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Discussion in 'New Member Introductions' started by hanginghard, Apr 22, 2010.
is there even a difference-other than appearance by having or not having a foreskin?
Can foreskin really be restored?
Yes and No!
There are various techniques that can be applied to your penis skin to cause cells to replicate and thus grow. Most techniques are based on the fact that when skin is under tension it tries to relieve that tension by replicating to create more skin. For example, if you are putting on weight by eating too much your stomach skin grows to accommodate the greater volume of fat. If someone wears heavy earrings, over the years you will see their ear lobes become elongated. Ear lobe stretching is used to allow those large hole inserts to be installed (not sure what you call them).
So yes, you can grow skin on your penis to replace the foreskin that was removed. Growing this faux foreskin does serve many functions of the original foreskin but not all - thus my answer Yes & No.
The original foreskin is loaded with fine touch receptor cells (meissner corpuscles) that make it very sensitive and erogenous. There is a very high concentration of these in the frenulum area (part that anchors the foreskin to the penis and helps hold it in place) and also at the very tip (ridged band). The ridged band is always removed in circumcision and the frenulum is usually removed. Foreskin restoration cannot replace these specialized tissue areas. However, there is a higher concentration of the meissner corpuscles in the inner skin area (skin between the circ scar and the glans) as well. Thus, growing inner skin can increase the amount of meissner corpuscle receptors you have.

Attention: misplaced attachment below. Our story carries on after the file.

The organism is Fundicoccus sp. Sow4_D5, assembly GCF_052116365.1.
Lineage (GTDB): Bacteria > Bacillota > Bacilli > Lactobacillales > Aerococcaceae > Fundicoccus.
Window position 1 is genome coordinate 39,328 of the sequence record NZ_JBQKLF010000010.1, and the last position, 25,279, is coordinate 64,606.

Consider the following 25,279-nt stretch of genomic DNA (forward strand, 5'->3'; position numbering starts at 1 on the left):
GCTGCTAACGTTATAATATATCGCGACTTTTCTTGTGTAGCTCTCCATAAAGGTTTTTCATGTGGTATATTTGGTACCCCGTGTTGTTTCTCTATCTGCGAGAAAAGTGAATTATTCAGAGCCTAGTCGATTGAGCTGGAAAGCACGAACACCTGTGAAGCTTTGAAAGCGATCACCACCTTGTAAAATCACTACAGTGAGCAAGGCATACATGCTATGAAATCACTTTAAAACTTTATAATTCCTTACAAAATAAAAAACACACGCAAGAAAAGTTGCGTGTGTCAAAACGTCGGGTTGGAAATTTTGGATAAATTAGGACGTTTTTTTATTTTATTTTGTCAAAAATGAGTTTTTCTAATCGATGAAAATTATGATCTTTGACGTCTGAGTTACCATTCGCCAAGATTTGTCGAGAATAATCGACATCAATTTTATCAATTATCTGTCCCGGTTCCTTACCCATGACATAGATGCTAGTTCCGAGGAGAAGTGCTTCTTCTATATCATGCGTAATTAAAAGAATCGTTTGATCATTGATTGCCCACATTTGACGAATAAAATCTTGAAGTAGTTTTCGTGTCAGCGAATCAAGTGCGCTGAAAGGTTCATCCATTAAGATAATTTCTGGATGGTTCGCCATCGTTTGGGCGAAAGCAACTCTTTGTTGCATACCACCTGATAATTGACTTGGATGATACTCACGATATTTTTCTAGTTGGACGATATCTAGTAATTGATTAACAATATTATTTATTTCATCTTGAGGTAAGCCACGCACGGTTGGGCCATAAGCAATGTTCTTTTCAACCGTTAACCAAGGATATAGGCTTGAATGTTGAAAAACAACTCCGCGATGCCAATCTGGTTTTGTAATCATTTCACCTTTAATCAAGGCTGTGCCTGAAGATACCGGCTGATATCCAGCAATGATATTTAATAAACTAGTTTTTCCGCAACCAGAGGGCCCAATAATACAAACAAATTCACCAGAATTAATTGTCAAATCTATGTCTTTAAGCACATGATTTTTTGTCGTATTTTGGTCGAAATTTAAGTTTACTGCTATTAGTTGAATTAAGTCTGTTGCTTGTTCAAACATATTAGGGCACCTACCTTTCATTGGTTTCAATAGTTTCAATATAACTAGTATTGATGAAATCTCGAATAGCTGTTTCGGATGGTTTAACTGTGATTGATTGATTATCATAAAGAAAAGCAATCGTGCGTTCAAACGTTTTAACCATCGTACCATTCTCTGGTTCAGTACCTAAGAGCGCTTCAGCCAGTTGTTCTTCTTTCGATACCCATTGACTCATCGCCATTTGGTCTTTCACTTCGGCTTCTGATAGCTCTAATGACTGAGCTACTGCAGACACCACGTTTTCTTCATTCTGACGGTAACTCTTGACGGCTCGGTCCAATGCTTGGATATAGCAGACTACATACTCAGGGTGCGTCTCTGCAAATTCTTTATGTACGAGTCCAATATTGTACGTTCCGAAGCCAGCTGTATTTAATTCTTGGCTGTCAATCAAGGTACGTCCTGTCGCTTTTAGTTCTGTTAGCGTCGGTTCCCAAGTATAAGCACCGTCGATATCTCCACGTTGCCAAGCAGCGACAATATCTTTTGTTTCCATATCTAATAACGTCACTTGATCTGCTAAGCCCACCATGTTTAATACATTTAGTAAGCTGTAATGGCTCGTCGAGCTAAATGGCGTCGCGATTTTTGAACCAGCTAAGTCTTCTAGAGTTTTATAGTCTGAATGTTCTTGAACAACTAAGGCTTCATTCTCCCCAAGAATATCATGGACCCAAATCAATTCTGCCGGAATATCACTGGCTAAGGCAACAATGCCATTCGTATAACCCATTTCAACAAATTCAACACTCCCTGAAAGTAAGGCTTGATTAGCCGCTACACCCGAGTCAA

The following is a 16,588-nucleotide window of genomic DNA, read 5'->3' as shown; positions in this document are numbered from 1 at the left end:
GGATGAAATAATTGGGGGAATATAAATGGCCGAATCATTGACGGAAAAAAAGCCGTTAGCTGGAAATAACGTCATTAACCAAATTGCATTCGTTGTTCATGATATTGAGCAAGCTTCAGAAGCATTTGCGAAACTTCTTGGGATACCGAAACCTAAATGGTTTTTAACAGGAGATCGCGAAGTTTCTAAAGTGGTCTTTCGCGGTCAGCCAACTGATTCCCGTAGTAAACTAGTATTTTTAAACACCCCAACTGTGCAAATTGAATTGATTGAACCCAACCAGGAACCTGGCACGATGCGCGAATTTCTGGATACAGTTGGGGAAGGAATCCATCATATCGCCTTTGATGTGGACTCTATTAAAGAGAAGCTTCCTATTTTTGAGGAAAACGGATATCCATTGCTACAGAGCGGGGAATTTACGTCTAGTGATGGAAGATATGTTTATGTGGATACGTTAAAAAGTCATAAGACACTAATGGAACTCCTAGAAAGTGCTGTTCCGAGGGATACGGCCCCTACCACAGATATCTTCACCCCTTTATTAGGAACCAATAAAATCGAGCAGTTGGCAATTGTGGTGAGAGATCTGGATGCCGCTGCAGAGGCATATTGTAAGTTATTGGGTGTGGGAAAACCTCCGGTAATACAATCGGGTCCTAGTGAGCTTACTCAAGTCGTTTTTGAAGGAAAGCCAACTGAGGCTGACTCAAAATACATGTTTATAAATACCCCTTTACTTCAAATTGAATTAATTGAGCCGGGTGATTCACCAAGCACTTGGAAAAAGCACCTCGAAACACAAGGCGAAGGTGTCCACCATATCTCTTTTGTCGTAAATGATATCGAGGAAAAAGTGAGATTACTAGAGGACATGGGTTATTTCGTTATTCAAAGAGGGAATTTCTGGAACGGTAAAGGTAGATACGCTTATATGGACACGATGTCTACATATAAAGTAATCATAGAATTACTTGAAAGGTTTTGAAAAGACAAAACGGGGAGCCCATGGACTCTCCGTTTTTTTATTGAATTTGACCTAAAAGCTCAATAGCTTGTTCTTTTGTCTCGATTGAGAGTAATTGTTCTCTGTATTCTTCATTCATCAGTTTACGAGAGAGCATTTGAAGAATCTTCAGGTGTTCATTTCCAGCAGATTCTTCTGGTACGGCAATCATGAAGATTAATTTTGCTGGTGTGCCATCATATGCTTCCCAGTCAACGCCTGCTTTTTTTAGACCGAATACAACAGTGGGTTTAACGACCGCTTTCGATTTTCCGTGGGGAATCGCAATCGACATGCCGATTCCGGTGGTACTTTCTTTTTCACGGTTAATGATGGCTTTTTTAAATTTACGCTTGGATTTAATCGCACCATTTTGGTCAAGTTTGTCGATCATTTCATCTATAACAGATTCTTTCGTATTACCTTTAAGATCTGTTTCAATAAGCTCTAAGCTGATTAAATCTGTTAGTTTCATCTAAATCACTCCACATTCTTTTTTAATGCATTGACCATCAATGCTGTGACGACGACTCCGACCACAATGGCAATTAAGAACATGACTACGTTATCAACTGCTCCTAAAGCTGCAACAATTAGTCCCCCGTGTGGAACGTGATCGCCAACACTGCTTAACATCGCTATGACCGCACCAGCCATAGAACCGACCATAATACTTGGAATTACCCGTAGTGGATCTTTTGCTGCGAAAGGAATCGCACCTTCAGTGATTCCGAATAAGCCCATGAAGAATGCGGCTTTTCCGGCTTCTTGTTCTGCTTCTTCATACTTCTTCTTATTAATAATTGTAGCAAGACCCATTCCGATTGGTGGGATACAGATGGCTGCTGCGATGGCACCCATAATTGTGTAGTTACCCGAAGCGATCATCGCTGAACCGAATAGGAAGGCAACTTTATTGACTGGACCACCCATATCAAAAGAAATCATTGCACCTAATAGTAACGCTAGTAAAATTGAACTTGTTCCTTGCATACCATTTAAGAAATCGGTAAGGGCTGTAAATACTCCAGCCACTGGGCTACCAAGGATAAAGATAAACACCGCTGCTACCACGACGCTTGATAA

Also at the tip of the foreskin is a high concentration of dartos cells. These muscular skin cells have the ability to contract and thus the opening of the foreskin is controlled. (Same type of cells cause your scrotum to become loose or tight with temperature). Fortunately these cells are located throughout the penis skin (just not as in high concentration at the tip). Thus, if you grow your faux foreskin long enough the end can constrict similar to a real foreskin.
The original foreskin and glans are mucosal tissue. The glans is not meant to be dry (similar to your eyeballs). The exposure of the glans and the inner skin causes them to dry out and lose their mucosal properties. Also, the glans builds up a callous layer to protect itself from the environment which causes a loss of sensitivity. Foreskin restoration does restore the mucosal properties of the inner skin and the glans and returns the sensitivity of both.
In addition, in normal intact sex the glans glides back and forth within the foreskin sheath. There is an interaction with the glans and the erogenous foreskin tissue to provide additional stimulation. This gliding motion also minimizes the loss of lubrication during sex. This is absent in circumcised men. Restoration does return this function, though the faux foreskin is not as sensitive as the original.
Many men have enjoyed the benefits of restoration but it is not an easy process. It takes time and commitment to be successful at it.
Review the "The Prepuce" video from the "Doctors Opposing Circumcision" website. Doctors Opposing Circumcision
Anatomy of the Penis and the Mechanics of Intercourse website.
Anatomy of the Penis and Mechanics of Intercourse
Doctor John Taylor's study on the Prepuce:
Erogenous Tissue Loss after Circumcision
Restoring Foreskin website dedicate to help men that have decided to restore:
just search for "foreskin restoration" and you will get abundant information and even pictures.